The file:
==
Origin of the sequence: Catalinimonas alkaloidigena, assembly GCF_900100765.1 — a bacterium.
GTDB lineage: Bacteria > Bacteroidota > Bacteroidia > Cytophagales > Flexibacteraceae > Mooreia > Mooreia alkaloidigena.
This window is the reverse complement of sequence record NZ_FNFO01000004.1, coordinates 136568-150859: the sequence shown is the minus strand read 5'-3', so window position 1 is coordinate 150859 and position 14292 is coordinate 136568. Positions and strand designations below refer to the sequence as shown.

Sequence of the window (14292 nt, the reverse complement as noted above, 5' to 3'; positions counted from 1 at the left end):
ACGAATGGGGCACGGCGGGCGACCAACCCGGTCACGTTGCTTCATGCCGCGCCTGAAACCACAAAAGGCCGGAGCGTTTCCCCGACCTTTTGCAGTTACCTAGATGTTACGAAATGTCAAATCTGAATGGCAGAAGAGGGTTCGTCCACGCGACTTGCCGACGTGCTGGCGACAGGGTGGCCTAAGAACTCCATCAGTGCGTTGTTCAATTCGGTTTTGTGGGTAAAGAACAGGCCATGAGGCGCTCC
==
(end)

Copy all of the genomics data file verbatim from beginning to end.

Origin of the sequence: Catalinimonas alkaloidigena, assembly GCF_900100765.1 — a bacterium.
GTDB lineage: Bacteria > Bacteroidota > Bacteroidia > Cytophagales > Flexibacteraceae > Mooreia > Mooreia alkaloidigena.
This window is the reverse complement of sequence record NZ_FNFO01000004.1, coordinates 136568-150859: the sequence shown is the minus strand read 5'-3', so window position 1 is coordinate 150859 and position 14292 is coordinate 136568. Positions and strand designations below refer to the sequence as shown.

Sequence of the window (14292 nt, the reverse complement as noted above, 5' to 3'; positions counted from 1 at the left end):
ACGAATGGGGCACGGCGGGCGACCAACCCGGTCACGTTGCTTCATGCCGCGCCTGAAACCACAAAAGGCCGGAGCGTTTCCCCGACCTTTTGCAGTTACCTAGATGTTACGAAATGTCAAATCTGAATGGCAGAAGAGGGTTCGTCCACGCGACTTGCCGACGTGCTGGCGACAGGGTGGCCTAAGAACTCCATCAGTGCGTTGTTCAATTCGGTTTTGTGGGTAAAGAACAGGCCATGAGGCGCTCC